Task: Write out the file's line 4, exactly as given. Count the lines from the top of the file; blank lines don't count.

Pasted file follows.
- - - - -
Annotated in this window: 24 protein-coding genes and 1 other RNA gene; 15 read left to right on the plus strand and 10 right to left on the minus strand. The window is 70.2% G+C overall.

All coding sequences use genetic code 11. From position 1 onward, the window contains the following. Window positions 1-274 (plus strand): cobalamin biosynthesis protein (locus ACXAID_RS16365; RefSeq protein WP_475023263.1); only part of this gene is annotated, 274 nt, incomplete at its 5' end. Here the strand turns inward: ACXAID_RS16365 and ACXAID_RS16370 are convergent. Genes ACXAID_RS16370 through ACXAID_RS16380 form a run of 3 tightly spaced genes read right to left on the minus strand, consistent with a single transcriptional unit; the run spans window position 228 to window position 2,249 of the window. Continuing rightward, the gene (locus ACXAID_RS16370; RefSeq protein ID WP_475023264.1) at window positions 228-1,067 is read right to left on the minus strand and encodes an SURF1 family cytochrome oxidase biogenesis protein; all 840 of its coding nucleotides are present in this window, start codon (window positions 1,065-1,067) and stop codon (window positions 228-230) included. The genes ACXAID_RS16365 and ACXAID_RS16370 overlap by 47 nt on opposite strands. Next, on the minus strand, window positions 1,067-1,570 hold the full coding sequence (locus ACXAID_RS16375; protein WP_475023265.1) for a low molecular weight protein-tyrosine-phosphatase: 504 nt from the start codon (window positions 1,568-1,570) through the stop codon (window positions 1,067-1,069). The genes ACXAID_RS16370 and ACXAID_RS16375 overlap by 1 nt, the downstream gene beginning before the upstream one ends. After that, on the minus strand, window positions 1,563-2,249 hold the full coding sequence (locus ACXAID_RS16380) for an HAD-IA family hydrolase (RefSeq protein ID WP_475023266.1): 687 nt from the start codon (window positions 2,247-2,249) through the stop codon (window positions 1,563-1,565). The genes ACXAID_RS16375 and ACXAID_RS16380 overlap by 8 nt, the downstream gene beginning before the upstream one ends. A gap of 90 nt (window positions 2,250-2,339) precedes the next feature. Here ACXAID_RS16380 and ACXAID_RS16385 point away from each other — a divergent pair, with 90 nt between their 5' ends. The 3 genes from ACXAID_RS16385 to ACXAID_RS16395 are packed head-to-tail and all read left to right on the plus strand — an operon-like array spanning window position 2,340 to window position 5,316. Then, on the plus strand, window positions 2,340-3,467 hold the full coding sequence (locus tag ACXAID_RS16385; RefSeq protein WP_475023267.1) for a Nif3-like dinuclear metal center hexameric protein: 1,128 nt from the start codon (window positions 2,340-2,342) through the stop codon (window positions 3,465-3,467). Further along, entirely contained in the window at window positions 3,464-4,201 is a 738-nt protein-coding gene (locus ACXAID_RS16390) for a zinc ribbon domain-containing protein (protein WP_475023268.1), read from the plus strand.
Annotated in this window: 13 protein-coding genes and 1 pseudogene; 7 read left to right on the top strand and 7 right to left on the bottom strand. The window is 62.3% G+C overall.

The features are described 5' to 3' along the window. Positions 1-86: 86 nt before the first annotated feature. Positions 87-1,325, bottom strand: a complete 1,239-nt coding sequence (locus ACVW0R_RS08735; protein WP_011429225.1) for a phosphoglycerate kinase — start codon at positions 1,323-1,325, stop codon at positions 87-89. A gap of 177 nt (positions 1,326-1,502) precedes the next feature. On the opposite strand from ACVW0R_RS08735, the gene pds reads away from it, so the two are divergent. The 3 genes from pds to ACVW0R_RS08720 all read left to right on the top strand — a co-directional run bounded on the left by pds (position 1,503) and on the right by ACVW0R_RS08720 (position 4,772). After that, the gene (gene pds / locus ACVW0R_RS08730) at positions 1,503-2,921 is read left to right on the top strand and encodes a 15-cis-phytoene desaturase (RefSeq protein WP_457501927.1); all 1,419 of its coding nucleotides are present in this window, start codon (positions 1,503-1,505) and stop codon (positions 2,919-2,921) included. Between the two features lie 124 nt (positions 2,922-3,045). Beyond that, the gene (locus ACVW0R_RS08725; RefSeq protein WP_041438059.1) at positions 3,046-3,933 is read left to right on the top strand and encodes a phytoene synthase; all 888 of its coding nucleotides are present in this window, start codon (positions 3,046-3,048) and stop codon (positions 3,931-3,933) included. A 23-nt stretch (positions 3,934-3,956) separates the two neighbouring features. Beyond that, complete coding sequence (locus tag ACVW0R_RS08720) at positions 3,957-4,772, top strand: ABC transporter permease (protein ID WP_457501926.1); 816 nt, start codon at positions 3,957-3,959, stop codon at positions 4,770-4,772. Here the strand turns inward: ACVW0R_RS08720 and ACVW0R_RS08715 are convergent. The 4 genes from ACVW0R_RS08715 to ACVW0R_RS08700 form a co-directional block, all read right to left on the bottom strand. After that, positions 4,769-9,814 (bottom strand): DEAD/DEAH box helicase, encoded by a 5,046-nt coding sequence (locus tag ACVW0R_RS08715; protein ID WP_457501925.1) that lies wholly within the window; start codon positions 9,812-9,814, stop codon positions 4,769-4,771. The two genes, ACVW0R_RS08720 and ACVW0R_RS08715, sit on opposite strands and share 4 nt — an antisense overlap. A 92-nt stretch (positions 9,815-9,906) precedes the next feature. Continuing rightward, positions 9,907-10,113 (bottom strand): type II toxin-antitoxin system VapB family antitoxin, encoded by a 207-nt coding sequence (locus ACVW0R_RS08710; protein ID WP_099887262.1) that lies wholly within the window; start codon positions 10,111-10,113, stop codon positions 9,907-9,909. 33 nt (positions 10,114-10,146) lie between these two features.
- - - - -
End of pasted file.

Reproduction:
The features are described 5' to 3' along the window. Positions 1-86: 86 nt before the first annotated feature. Positions 87-1,325, bottom strand: a complete 1,239-nt coding sequence (locus ACVW0R_RS08735; protein WP_011429225.1) for a phosphoglycerate kinase — start codon at positions 1,323-1,325, stop codon at positions 87-89. A gap of 177 nt (positions 1,326-1,502) precedes the next feature. On the opposite strand from ACVW0R_RS08735, the gene pds reads away from it, so the two are divergent. The 3 genes from pds to ACVW0R_RS08720 all read left to right on the top strand — a co-directional run bounded on the left by pds (position 1,503) and on the right by ACVW0R_RS08720 (position 4,772). After that, the gene (gene pds / locus ACVW0R_RS08730) at positions 1,503-2,921 is read left to right on the top strand and encodes a 15-cis-phytoene desaturase (RefSeq protein WP_457501927.1); all 1,419 of its coding nucleotides are present in this window, start codon (positions 1,503-1,505) and stop codon (positions 2,919-2,921) included. Between the two features lie 124 nt (positions 2,922-3,045). Beyond that, the gene (locus ACVW0R_RS08725; RefSeq protein WP_041438059.1) at positions 3,046-3,933 is read left to right on the top strand and encodes a phytoene synthase; all 888 of its coding nucleotides are present in this window, start codon (positions 3,046-3,048) and stop codon (positions 3,931-3,933) included. A 23-nt stretch (positions 3,934-3,956) separates the two neighbouring features. Beyond that, complete coding sequence (locus tag ACVW0R_RS08720) at positions 3,957-4,772, top strand: ABC transporter permease (protein ID WP_457501926.1); 816 nt, start codon at positions 3,957-3,959, stop codon at positions 4,770-4,772. Here the strand turns inward: ACVW0R_RS08720 and ACVW0R_RS08715 are convergent. The 4 genes from ACVW0R_RS08715 to ACVW0R_RS08700 form a co-directional block, all read right to left on the bottom strand. After that, positions 4,769-9,814 (bottom strand): DEAD/DEAH box helicase, encoded by a 5,046-nt coding sequence (locus tag ACVW0R_RS08715; protein ID WP_457501925.1) that lies wholly within the window; start codon positions 9,812-9,814, stop codon positions 4,769-4,771. The two genes, ACVW0R_RS08720 and ACVW0R_RS08715, sit on opposite strands and share 4 nt — an antisense overlap. A 92-nt stretch (positions 9,815-9,906) precedes the next feature. Continuing rightward, positions 9,907-10,113 (bottom strand): type II toxin-antitoxin system VapB family antitoxin, encoded by a 207-nt coding sequence (locus ACVW0R_RS08710; protein ID WP_099887262.1) that lies wholly within the window; start codon positions 10,111-10,113, stop codon positions 9,907-9,909. 33 nt (positions 10,114-10,146) lie between these two features.